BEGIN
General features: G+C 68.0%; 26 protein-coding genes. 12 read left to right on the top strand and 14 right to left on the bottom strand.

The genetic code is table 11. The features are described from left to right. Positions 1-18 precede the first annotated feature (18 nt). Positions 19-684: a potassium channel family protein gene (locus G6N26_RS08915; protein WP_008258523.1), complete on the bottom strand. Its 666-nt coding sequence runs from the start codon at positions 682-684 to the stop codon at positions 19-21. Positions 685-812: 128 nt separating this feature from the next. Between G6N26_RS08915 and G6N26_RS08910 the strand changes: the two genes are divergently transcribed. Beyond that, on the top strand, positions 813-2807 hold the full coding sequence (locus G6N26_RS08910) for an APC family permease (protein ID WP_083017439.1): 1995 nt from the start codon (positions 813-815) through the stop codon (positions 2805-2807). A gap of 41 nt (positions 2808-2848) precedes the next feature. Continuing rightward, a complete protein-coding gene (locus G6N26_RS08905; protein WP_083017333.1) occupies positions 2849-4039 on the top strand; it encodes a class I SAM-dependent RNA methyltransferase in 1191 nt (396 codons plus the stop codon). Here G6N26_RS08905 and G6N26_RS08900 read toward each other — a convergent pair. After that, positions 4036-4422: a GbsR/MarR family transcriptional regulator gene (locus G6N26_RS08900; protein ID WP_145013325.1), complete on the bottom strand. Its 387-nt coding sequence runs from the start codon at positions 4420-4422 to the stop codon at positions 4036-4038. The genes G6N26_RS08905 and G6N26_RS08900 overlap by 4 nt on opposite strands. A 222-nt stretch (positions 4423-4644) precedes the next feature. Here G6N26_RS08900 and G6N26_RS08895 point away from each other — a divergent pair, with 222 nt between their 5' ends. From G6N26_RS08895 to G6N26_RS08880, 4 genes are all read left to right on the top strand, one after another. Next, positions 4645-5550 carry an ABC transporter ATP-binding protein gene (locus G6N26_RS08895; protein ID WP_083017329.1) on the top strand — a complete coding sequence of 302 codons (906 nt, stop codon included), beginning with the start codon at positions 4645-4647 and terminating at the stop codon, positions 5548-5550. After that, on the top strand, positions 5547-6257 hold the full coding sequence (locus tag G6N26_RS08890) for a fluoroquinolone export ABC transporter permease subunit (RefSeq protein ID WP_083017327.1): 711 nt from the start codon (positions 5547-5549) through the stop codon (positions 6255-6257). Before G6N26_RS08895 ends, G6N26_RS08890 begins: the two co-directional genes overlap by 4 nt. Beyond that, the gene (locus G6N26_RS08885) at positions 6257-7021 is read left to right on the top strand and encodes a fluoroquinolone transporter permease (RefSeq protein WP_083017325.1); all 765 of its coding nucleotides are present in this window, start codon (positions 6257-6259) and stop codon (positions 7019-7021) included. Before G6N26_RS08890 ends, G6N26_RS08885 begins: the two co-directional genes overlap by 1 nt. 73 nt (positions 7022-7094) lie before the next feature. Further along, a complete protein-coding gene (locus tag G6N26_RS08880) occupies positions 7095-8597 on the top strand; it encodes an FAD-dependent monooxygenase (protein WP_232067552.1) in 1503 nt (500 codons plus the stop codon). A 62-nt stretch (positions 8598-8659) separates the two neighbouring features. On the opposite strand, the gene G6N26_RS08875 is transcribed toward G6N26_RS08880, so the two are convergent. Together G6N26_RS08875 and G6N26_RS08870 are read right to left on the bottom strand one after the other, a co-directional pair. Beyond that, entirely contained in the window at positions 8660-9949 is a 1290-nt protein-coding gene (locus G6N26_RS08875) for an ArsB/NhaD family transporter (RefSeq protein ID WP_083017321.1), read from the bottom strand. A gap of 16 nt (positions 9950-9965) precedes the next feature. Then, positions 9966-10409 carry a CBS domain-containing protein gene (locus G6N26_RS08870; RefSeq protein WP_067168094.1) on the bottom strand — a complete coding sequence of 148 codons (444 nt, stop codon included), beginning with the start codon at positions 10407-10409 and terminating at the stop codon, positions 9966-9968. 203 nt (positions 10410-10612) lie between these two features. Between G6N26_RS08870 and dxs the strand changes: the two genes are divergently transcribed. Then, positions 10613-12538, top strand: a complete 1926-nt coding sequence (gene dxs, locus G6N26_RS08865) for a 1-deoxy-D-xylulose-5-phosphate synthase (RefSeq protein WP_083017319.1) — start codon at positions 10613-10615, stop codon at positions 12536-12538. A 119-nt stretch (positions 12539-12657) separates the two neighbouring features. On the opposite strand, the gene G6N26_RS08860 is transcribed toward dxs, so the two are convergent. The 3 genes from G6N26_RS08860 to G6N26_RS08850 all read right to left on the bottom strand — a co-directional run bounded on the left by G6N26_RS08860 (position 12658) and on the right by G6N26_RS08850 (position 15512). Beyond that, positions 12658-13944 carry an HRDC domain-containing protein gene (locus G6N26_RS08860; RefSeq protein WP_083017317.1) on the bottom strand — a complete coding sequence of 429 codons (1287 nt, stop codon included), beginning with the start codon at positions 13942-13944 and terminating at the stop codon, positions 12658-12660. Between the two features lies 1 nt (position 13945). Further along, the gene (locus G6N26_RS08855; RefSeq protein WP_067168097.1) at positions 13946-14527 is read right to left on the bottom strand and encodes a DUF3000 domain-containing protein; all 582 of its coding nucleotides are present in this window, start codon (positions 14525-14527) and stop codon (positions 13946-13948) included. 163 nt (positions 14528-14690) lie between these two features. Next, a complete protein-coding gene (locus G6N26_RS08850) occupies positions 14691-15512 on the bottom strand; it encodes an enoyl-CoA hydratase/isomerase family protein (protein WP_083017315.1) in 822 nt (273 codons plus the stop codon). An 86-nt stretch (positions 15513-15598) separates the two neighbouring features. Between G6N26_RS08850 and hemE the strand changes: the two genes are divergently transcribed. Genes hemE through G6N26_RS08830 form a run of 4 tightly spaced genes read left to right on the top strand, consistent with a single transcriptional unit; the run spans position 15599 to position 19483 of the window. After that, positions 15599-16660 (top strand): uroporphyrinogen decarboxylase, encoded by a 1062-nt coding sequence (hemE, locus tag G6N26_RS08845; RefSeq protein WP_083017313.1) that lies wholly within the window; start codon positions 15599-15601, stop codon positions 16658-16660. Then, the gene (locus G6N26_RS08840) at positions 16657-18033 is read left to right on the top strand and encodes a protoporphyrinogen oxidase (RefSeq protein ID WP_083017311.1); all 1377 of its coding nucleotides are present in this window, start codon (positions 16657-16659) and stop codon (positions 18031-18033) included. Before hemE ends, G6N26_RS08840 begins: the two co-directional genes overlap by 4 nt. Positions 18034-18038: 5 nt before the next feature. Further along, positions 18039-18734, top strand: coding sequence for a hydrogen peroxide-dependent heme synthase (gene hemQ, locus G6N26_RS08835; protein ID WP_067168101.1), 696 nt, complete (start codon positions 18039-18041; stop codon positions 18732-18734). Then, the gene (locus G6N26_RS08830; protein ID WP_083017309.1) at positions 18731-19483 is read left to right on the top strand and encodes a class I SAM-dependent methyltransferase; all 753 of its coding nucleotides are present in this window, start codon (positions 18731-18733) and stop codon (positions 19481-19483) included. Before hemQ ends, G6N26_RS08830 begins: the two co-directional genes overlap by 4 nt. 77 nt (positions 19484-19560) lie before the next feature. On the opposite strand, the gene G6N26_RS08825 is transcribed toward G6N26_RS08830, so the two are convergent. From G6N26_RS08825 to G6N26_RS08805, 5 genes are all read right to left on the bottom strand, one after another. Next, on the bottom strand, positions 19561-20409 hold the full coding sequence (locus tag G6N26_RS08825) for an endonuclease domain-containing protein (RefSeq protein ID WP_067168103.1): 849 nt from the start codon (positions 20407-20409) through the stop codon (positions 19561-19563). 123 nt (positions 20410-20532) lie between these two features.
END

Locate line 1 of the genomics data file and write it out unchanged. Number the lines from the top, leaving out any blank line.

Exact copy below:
General features: G+C 68.0%; 26 protein-coding genes. 12 read left to right on the top strand and 14 right to left on the bottom strand.